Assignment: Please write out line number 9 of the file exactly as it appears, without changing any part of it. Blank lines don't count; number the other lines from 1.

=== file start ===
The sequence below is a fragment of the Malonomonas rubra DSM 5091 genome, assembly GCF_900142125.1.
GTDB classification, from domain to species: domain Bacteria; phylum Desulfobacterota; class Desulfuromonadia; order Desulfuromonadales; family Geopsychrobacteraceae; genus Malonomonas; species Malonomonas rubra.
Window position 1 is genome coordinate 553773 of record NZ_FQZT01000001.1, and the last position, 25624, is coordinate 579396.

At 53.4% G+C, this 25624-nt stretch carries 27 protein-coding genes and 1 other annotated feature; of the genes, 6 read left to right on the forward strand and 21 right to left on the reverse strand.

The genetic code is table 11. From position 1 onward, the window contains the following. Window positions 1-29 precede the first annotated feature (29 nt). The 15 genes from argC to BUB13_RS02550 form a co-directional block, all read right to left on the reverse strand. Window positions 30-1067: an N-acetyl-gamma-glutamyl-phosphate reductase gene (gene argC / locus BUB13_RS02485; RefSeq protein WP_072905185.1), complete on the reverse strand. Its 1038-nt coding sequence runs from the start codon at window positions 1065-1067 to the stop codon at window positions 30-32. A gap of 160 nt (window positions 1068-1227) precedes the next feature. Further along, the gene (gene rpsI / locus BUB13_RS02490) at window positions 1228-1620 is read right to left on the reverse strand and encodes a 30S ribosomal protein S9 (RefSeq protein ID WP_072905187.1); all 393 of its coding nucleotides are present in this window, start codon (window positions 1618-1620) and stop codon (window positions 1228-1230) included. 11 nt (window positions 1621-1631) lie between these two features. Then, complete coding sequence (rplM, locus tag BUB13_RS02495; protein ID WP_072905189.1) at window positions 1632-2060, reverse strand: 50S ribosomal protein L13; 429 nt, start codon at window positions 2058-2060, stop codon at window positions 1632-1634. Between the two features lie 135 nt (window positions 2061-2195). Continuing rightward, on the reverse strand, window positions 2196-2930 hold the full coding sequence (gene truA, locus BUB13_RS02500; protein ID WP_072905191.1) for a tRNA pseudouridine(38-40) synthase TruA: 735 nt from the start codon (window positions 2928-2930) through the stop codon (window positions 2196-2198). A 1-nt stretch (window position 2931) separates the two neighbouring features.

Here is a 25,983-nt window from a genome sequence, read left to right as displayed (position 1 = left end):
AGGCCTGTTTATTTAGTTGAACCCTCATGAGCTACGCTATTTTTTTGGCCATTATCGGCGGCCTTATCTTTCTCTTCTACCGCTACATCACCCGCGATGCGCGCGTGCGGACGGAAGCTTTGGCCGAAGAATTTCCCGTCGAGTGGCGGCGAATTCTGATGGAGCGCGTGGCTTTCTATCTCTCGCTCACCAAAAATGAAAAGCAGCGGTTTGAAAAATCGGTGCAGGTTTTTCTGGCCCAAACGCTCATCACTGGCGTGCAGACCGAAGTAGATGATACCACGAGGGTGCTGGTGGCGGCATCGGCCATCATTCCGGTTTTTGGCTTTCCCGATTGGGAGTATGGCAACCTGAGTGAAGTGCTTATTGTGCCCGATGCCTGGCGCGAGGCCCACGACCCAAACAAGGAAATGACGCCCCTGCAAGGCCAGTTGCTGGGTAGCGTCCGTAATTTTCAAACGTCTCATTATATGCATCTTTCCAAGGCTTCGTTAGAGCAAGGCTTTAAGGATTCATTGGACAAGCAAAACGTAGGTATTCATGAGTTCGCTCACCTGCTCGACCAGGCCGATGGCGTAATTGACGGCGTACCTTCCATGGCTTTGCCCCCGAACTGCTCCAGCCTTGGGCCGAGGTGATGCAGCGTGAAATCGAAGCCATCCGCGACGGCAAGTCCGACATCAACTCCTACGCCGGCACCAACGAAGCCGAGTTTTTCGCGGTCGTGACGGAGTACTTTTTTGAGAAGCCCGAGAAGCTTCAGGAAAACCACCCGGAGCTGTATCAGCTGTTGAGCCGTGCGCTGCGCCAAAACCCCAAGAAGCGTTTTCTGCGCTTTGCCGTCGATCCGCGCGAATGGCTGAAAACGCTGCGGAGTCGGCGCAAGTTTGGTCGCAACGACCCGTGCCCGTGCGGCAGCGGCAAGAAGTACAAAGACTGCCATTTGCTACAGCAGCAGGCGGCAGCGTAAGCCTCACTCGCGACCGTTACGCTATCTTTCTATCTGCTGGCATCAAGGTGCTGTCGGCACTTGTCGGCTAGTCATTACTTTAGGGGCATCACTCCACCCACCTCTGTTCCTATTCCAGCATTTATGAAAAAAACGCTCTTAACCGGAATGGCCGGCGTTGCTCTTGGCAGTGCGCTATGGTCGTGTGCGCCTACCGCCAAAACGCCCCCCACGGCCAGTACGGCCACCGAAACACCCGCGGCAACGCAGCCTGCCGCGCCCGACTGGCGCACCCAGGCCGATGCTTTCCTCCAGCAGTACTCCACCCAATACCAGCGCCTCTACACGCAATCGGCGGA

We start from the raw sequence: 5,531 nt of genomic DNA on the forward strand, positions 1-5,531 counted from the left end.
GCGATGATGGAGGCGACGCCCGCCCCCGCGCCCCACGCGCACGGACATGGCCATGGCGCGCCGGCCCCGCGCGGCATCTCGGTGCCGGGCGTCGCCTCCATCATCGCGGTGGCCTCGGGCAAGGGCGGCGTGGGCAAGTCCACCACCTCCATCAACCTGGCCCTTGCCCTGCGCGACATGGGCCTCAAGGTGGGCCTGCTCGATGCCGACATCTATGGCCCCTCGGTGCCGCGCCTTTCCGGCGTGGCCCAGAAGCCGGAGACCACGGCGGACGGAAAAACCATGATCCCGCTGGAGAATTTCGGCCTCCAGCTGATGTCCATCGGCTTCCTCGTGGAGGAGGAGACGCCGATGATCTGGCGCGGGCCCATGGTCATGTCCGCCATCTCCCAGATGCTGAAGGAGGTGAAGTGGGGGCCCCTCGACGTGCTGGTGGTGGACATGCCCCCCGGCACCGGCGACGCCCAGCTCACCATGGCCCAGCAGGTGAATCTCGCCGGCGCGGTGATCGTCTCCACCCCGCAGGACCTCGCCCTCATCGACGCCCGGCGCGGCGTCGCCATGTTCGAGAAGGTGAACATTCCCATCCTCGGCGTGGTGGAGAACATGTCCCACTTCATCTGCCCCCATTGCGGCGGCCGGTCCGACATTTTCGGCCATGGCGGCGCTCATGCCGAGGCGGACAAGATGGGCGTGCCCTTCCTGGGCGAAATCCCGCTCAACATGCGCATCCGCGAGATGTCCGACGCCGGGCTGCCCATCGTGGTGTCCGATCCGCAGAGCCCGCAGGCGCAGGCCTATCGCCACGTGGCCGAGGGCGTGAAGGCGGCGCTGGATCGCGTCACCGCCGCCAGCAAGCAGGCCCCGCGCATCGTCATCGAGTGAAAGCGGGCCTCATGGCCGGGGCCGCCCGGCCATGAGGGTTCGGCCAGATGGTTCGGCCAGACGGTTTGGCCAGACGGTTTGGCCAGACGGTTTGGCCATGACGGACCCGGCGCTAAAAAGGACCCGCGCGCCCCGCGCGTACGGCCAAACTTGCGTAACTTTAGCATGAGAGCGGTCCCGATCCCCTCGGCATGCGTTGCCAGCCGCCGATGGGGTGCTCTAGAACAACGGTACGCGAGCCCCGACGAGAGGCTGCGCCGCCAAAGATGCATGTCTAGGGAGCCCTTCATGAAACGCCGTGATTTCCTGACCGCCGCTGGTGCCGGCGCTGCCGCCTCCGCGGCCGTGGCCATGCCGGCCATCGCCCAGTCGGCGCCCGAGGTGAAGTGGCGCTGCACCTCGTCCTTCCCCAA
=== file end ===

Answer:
GCGATGATGGAGGCGACGCCCGCCCCCGCGCCCCACGCGCACGGACATGGCCATGGCGCGCCGGCCCCGCGCGGCATCTCGGTGCCGGGCGTCGCCTCCATCATCGCGGTGGCCTCGGGCAAGGGCGGCGTGGGCAAGTCCACCACCTCCATCAACCTGGCCCTTGCCCTGCGCGACATGGGCCTCAAGGTGGGCCTGCTCGATGCCGACATCTATGGCCCCTCGGTGCCGCGCCTTTCCGGCGTGGCCCAGAAGCCGGAGACCACGGCGGACGGAAAAACCATGATCCCGCTGGAGAATTTCGGCCTCCAGCTGATGTCCATCGGCTTCCTCGTGGAGGAGGAGACGCCGATGATCTGGCGCGGGCCCATGGTCATGTCCGCCATCTCCCAGATGCTGAAGGAGGTGAAGTGGGGGCCCCTCGACGTGCTGGTGGTGGACATGCCCCCCGGCACCGGCGACGCCCAGCTCACCATGGCCCAGCAGGTGAATCTCGCCGGCGCGGTGATCGTCTCCACCCCGCAGGACCTCGCCCTCATCGACGCCCGGCGCGGCGTCGCCATGTTCGAGAAGGTGAACATTCCCATCCTCGGCGTGGTGGAGAACATGTCCCACTTCATCTGCCCCCATTGCGGCGGCCGGTCCGACATTTTCGGCCATGGCGGCGCTCATGCCGAGGCGGACAAGATGGGCGTGCCCTTCCTGGGCGAAATCCCGCTCAACATGCGCATCCGCGAGATGTCCGACGCCGGGCTGCCCATCGTGGTGTCCGATCCGCAGAGCCCGCAGGCGCAGGCCTATCGCCACGTGGCCGAGGGCGTGAAGGCGGCGCTGGATCGCGTCACCGCCGCCAGCAAGCAGGCCCCGCGCATCGTCATCGAGTGAAAGCGGGCCTCATGGCCGGGGCCGCCCGGCCATGAGGGTTCGGCCAGATGGTTCGGCCAGACGGTTTGGCCAGACGGTTTGGCCAGACGGTTTGGCCATGACGGACCCGGCGCTAAAAAGGACCCGCGCGCCCCGCGCGTACGGCCAAACTTGCGTAACTTTAGCATGAGAGCGGTCCCGATCCCCTCGGCATGCGTTGCCAGCCGCCGATGGGGTGCTCTAGAACAACGGTACGCGAGCCCCGACGAGAGGCTGCGCCGCCAAAGATGCATGTCTAGGGAGCCCTTCATGAAACGCCGTGATTTCCTGACCGCCGCTGGTGCCGGCGCTGCCGCCTCCGCGGCCGTGGCCATGCCGGCCATCGCCCAGTCGGCGCCCGAGGTGAAGTGGCGCTGCACCTCGTCCTTCCCCAA